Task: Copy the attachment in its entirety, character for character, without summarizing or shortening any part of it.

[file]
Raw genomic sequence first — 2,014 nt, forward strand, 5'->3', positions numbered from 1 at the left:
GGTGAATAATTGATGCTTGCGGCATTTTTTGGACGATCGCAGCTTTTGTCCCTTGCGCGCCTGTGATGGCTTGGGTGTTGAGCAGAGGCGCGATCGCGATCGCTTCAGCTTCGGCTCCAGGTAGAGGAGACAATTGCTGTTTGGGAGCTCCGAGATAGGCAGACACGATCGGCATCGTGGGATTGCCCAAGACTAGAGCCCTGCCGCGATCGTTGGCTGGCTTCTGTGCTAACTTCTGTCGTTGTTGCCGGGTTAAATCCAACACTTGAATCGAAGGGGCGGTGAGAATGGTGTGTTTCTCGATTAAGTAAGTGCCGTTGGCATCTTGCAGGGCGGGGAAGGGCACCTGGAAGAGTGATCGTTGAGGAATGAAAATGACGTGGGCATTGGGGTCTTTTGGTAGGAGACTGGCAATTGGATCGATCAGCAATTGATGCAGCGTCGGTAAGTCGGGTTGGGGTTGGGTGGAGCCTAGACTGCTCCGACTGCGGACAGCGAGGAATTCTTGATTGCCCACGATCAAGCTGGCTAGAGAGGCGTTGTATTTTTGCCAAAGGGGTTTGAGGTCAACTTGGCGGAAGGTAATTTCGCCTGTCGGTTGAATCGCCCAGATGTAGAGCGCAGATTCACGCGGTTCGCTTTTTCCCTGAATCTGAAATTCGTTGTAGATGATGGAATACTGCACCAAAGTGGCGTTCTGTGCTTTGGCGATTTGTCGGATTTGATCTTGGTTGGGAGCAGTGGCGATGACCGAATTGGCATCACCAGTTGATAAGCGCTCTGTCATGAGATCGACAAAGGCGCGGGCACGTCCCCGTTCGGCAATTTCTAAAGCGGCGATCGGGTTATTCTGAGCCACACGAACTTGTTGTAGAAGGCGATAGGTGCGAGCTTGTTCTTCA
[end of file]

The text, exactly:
Raw genomic sequence first — 2,014 nt, forward strand, 5'->3', positions numbered from 1 at the left:
GGTGAATAATTGATGCTTGCGGCATTTTTTGGACGATCGCAGCTTTTGTCCCTTGCGCGCCTGTGATGGCTTGGGTGTTGAGCAGAGGCGCGATCGCGATCGCTTCAGCTTCGGCTCCAGGTAGAGGAGACAATTGCTGTTTGGGAGCTCCGAGATAGGCAGACACGATCGGCATCGTGGGATTGCCCAAGACTAGAGCCCTGCCGCGATCGTTGGCTGGCTTCTGTGCTAACTTCTGTCGTTGTTGCCGGGTTAAATCCAACACTTGAATCGAAGGGGCGGTGAGAATGGTGTGTTTCTCGATTAAGTAAGTGCCGTTGGCATCTTGCAGGGCGGGGAAGGGCACCTGGAAGAGTGATCGTTGAGGAATGAAAATGACGTGGGCATTGGGGTCTTTTGGTAGGAGACTGGCAATTGGATCGATCAGCAATTGATGCAGCGTCGGTAAGTCGGGTTGGGGTTGGGTGGAGCCTAGACTGCTCCGACTGCGGACAGCGAGGAATTCTTGATTGCCCACGATCAAGCTGGCTAGAGAGGCGTTGTATTTTTGCCAAAGGGGTTTGAGGTCAACTTGGCGGAAGGTAATTTCGCCTGTCGGTTGAATCGCCCAGATGTAGAGCGCAGATTCACGCGGTTCGCTTTTTCCCTGAATCTGAAATTCGTTGTAGATGATGGAATACTGCACCAAAGTGGCGTTCTGTGCTTTGGCGATTTGTCGGATTTGATCTTGGTTGGGAGCAGTGGCGATGACCGAATTGGCATCACCAGTTGATAAGCGCTCTGTCATGAGATCGACAAAGGCGCGGGCACGTCCCCGTTCGGCAATTTCTAAAGCGGCGATCGGGTTATTCTGAGCCACACGAACTTGTTGTAGAAGGCGATAGGTGCGAGCTTGTTCTTCA